During this Holy Week I look at the picture of this altar piece, imperfect as it is, as a call for me to strive to be the face of Christ to a world that suffers from much painful alienation and division. We are the face Christ uses and shows to the world. And as his disciples, we can expect to enter into the fellowship of his sufferings as we take up our own crosses for the ministry of Christ.

But through it all, we know and are convinced that nothing can separate us from God’s great love for us in Jesus Christ. Nothing. “Neither death nor life, nor angels, nor rulers, nor things present, nor things to come, nor powers, nor height nor depth, nor anything else in all creation.” (Romans 8:38-39)

As the Apostle Paul reminds us of that timeless truth, let us also remember, during Holy Week and henceforth, that while inseparable from God’s great love, we should also remain inseparable from one another in Christ Jesus. May it always be so. Amen.


Tuesday, March 20, 2018

Grateful for the Congo Partnership

I returned in February from a 10-day mission trip with an eight-person team of clergy and laity from both the Eastern PA and Peninsula-Delaware conferences.  Our Philadelphia Episcopal Area has been in partnership with the Central Congo Conference for over a decade, and there is much to celebrate.

This was my third trip to the Democratic Republic of the Congo (DRC) and my second trip to the Central Congo Conference. Each time I continue to be amazed at the work of God that is happening among faithful people there. What did I see?
  1. I saw a deep respect for The United Methodist Church, its mission for souls and its appreciation for missionaries who began the work there over 100 years ago.
  2. I saw passionate worship in song, prayer and sermon. People of all ages gather to worship God in great numbers.  The material lives of these people are meager, but the Spirit of God in their souls is the sustaining fire for life.
  3. I saw people working very hard in schools, seminaries, hospitals, farms, clinics, trade schools and churches to improve and build up the lives of the people and the community. I saw them being witnesses for God’s love.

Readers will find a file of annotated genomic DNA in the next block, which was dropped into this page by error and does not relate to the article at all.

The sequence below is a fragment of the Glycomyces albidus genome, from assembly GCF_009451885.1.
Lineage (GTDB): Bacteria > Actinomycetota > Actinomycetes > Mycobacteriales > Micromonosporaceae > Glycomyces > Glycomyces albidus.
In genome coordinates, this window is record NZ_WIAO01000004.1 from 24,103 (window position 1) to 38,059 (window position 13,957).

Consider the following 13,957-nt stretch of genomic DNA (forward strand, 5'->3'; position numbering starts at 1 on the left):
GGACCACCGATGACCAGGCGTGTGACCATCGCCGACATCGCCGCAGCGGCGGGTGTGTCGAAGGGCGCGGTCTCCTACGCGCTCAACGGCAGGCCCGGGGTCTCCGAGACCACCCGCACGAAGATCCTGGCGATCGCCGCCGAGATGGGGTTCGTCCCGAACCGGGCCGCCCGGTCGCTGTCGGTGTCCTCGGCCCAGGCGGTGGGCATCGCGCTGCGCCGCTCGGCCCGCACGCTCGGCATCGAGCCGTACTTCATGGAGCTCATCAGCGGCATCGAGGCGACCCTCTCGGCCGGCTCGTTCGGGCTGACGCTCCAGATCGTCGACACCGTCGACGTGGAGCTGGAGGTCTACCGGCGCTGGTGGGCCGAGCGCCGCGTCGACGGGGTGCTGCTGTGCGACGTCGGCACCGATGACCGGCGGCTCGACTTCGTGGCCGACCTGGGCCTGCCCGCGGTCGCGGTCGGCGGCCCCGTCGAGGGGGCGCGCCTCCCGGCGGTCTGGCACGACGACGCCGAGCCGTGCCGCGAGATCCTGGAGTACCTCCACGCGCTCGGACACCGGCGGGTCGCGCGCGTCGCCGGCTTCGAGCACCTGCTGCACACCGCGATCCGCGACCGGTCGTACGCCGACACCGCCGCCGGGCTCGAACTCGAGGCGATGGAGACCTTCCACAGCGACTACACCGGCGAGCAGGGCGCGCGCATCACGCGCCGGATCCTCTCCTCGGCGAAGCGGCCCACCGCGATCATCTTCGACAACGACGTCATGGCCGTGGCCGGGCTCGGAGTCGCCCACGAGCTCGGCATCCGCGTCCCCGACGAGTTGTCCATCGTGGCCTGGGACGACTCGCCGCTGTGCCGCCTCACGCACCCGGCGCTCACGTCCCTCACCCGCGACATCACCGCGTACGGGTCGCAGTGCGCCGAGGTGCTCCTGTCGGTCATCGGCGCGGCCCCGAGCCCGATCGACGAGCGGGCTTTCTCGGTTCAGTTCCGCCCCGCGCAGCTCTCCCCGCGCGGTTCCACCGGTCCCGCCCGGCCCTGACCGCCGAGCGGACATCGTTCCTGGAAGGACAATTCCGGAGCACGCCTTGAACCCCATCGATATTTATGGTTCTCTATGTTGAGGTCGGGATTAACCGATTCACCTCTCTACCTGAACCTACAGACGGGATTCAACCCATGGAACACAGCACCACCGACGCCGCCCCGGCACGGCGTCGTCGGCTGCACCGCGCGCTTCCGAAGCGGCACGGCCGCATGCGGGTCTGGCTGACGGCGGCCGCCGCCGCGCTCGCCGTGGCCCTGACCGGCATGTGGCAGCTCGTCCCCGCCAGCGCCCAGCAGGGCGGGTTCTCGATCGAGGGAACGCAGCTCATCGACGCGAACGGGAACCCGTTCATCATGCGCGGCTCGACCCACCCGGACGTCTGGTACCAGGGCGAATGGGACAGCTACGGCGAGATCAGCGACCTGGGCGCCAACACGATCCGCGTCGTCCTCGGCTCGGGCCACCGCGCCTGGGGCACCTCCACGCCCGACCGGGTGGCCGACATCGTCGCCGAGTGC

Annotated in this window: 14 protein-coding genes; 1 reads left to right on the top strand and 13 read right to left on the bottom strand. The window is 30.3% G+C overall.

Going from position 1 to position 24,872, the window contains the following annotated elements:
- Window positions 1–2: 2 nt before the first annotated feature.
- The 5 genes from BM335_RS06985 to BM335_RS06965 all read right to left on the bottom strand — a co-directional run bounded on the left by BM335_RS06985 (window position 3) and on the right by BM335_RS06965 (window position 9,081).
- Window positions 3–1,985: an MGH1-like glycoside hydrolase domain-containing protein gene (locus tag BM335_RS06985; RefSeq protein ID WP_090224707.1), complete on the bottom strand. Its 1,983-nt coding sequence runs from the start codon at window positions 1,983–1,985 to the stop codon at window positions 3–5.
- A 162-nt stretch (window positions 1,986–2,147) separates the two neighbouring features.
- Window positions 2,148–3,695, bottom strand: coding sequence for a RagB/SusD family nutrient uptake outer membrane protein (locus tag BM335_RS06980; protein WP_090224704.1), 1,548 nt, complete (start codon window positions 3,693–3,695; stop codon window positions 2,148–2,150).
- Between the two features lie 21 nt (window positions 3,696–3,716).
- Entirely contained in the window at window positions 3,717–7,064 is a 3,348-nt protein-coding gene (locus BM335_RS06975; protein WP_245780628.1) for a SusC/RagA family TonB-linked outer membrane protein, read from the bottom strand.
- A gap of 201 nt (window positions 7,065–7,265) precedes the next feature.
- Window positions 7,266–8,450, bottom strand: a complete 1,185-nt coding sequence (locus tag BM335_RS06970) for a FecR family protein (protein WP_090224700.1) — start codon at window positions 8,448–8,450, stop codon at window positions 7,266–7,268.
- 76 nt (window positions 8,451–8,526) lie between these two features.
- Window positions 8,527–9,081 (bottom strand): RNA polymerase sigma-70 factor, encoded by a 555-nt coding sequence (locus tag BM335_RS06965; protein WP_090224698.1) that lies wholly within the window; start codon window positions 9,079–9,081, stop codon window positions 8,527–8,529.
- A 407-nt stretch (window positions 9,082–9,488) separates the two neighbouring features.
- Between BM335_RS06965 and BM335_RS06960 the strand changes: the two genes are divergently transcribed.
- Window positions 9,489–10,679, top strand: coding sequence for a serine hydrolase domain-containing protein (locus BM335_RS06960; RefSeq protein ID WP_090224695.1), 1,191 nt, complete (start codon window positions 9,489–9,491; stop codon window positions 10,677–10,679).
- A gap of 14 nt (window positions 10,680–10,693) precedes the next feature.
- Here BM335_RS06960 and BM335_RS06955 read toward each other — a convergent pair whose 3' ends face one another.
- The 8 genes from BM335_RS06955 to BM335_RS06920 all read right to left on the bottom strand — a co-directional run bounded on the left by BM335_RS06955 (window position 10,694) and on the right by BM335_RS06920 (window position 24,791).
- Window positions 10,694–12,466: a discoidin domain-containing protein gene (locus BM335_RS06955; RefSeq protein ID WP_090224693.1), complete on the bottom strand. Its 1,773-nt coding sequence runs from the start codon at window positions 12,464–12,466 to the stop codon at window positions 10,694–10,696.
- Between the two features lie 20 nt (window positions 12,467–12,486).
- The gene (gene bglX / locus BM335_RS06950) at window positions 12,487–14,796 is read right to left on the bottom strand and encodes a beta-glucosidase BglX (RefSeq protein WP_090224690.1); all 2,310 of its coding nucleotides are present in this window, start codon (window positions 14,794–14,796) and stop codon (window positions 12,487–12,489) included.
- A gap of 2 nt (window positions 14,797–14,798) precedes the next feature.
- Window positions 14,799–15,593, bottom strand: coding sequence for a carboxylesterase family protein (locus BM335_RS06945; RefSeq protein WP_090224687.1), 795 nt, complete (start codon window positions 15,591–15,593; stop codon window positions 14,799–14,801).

4. I experienced radical hospitality in hospitable accommodations, bounteous meals, and gracious and generous gifts from those who honored us. Whole towns came to greet our plane singing, dancing and waving palm branches. People who had nothing gave us generous and sacrificial gifts of clothing, rice, goats, chickens, carved wooden crafts and jewelry. Bishop Daniel Lunge and his team went all out to show us the utmost respect and make us comfortable.
  5. I experienced their concept of mission as the work of starting new churches. They collected money for that purpose so more might know the love of Jesus. Many pastors start these new churches with no salary whatsoever. They do it out of their love and desire to serve Christ.
  6. I saw many improvements since my last visit. There were much needed hospital repairs, e-readers for seminary students, new churches erected, a new well dug, a children’s program that started with a few children now increased to 1,000 children and 43 teachers, a new pediatric clinic with modern equipment and solar power, a second refugee children’s feeding program, bed nets in every home to prevent the spread of malaria and improved maternal health.
  7. I experienced the amazing work of Rev. Jonathan and Donna Baker, our UM Global Missionaries, who have labored in the vineyard there for the past three years bringing untold resources and wisdom for the upbuilding of this partnership. They are responsible for promoting and executing many of the projects listed above.  In addition, they operate a cataract eye surgery clinic every year that literally gives sight and hope to the blind.  They will be retiring at the end of March as GBGM missionaries but not retiring from the work of the Partnership.

I am grateful for the Congo Partnership and to all who graciously supported this mission trip with prayers and financial support. There is still much work to be done, and even the smallest gift goes a very long way in the Congo.  I encourage every church to consider putting the Congo Partnership into their budget as a regular line item and watch God work!

This is a solid project with a long track record of faithfulness and productivity that all of us can be proud to support.  As God blesses us, let us continue to be a blessing to the people in the Congo.


Want to learn more about this powerful, eye-opening, uplifting mission adventure? Read “Mission tour reveals Congo Partnership’s lifesaving impact” and also Bishop Johnson’s and the Rev. Dawn Taylor-Storm’s “Notes from the Mission Field.” Also, view our 2018 Congo Partnership Visit Flickr album to see more photos!

Wednesday, March 14, 2018

Celebrating Women’s History Month

Malala Yousafzai: The power of one voice

Malala Yousafzai was born in 1997 and grew up in the northwest Swat Valley region of Pakistan. As a child she was fortunate to have access to education because her father, Ziauddin Yousfzai, operated a private girls school in her hometown. This part of Pakistan was under Taliban rule and they did not believe that girls should have an education.